In section 11.4 of Peskin & Schroeder's "Introduction to Quantum Field Theory", the authors calculate the effective potential of the linear sigma model to one-loop order:

$$\begin{align*} V_{\text{eff}}(\phi_0)&=-\frac 1 2 \mu^2\phi_0^2 + \frac \lambda 6 \phi_0^4 \\ &\hspace{1cm}-\underset{\text{divergent term}}{\underbrace{\frac{\Gamma(-d/2)}{2(4\pi)^{d/2}}\left[(N-1)(\lambda\phi_o^2-\mu^2)^{d/2}+(3\lambda\phi_0^2-\mu^2)^{d/2}\right]}}\\ &\hspace{1cm}+\frac 1 2 \delta_{\mu}\phi_0^2 + \frac 1 6 \delta_{\lambda}\phi_0^4 \tag{11.84} \end{align*}$$

where $d$ is the spacetime dimension and $\delta_{\mu,\lambda}$ are counterterms, and $\phi_0^2\equiv \sum_i \phi_{i,0}^2$ is the minimum energy field configuration (constant in spacetime). This expression is divergent for $d=0,2,4$, since the gamma-function has a pole at those values. The authors say the following:

Thus, Eq. (11.84) becomes a finite expression in the limit $d\rightarrow 2$ if we set $$\delta_{\mu}=-\lambda (N+2) \frac{\Gamma \left(1-\frac d 2 \right)} {(4\pi)} + \text{finite.}$$

But I do not think this is true. When I evaluate the divergent term in Eq. (11.84) above in the limit $d\rightarrow 2$ and keep the divergent terms unevaluated, I get:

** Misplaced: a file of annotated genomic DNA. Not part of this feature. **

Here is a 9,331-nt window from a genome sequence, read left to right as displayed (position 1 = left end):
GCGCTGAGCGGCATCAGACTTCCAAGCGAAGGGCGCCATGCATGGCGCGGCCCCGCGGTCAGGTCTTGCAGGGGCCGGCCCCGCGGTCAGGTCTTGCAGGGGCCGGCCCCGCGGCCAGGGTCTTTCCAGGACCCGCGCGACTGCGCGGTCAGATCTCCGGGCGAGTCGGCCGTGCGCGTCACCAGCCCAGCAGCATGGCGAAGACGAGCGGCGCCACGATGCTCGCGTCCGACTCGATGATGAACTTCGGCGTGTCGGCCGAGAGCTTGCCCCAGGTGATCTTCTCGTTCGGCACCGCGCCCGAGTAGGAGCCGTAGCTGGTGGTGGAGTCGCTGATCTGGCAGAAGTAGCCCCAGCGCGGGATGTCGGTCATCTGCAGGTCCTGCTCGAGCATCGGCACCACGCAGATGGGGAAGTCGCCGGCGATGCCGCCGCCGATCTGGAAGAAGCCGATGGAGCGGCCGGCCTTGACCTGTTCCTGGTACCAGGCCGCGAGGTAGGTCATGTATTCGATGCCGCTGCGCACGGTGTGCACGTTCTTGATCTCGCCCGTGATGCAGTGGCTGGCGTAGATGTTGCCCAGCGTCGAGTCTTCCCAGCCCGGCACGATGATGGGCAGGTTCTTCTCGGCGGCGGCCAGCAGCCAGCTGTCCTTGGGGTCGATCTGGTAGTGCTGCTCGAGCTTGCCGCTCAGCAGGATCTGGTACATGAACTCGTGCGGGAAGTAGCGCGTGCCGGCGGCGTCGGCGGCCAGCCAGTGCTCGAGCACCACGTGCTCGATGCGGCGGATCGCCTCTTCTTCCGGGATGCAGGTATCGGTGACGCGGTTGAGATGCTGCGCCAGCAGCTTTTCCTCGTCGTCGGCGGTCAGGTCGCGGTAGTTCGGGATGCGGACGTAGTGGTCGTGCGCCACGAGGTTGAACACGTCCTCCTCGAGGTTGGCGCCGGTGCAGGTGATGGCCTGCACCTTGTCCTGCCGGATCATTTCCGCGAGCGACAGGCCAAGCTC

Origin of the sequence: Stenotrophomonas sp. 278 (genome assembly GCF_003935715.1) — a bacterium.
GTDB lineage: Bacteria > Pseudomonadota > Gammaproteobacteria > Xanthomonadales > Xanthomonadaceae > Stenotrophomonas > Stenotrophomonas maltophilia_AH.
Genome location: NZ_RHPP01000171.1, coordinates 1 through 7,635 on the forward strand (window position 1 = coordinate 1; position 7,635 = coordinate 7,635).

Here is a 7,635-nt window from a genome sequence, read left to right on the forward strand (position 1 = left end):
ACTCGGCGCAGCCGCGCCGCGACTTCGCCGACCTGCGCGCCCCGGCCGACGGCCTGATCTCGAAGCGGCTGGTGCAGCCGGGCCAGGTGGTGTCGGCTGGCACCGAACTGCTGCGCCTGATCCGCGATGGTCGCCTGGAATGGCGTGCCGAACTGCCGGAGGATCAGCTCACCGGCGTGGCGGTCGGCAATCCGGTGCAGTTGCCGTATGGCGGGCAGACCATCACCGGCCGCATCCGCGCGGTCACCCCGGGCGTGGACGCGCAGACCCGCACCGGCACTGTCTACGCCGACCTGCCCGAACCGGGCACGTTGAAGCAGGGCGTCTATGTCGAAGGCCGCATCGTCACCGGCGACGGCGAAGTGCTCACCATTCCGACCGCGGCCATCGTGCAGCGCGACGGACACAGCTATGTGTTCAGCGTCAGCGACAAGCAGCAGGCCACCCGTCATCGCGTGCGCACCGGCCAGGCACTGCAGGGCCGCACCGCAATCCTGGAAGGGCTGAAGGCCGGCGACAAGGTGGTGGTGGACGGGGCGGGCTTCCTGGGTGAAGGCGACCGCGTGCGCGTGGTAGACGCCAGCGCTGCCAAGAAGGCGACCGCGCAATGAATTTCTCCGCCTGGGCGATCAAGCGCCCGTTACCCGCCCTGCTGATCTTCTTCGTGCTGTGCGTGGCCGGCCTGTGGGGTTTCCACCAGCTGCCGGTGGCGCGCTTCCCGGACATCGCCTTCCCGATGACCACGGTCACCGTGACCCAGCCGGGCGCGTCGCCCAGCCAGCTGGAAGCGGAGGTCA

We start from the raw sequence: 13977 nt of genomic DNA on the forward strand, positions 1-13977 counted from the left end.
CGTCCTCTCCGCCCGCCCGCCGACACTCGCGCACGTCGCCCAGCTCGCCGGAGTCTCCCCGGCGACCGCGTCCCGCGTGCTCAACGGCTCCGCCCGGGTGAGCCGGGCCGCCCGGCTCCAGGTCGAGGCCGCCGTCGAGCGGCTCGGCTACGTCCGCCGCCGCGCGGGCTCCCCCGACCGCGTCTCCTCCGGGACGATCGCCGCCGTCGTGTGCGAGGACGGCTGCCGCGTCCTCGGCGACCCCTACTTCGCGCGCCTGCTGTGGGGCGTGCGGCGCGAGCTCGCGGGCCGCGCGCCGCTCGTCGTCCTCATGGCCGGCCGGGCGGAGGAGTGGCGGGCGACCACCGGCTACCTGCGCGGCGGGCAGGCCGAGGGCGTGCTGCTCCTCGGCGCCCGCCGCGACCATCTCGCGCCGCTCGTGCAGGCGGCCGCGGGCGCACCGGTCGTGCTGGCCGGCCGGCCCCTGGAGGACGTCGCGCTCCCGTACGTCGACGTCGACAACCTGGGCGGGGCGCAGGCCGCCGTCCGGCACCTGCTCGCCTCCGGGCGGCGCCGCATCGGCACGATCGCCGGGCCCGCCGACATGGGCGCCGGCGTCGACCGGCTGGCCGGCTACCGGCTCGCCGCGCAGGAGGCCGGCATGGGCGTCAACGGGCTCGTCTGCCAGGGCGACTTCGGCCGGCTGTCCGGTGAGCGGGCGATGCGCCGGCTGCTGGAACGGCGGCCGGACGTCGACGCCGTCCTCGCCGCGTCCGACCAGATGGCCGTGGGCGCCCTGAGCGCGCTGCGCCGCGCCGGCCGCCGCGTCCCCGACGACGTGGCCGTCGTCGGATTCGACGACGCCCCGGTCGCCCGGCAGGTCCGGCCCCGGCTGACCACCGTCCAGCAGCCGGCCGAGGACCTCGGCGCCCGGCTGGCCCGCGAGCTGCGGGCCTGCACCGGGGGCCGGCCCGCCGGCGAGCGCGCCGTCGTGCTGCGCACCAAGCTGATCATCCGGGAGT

$$\begin{align} \frac{\Gamma(-d/2)}{2(4\pi)}\left[(N-1)(\lambda\phi_o^2-\mu^2)+(3\lambda\phi_0^2-\mu^2)\right]&=\frac{\Gamma(1-d/2)}{(-\frac d 2 )2(4\pi)}\left[(N+2)\lambda\phi_o^2- N\mu^2\right]\\ &=-\frac{\Gamma(1-d/2)}{(4\pi)}[\underset{\color{green}{\text{[A]}}}{\underbrace{(N+2)\lambda\phi_o^2}}- \underset{\color{red}{\text{[B]}}}{\underbrace{N\mu^2}}] \end{align}$$

[Question] You can see that $\color{green}{\text{[A]}}$ is the term the author cites/cancels, but what about term $\color{red}{\text{[B]}}$? That still contributes to the overall divergence.

[2$^{\text{nd}}$ Question] Note also that if we simply cancel that "additional" divergence with, say, $\delta_{\mu}$, then the counterterm will actually depend on $\phi_0^2$. Is this an issue?

And by the way, nowhere in that section does the author take the limit/case $\mu^2\rightarrow 0$.


1 Answer 1


Since the term proportional to $\mu^2$ is constant in the fields, it is irrelevant in the effective potential because it is a rigid constant shift of the potential itself.

The fact that this term actually diverges is no issue - it can be reabsorbed in the normalization of the path integral, for instance. It would be relevant only in coupling the theory to gravity, but here that is not the case.


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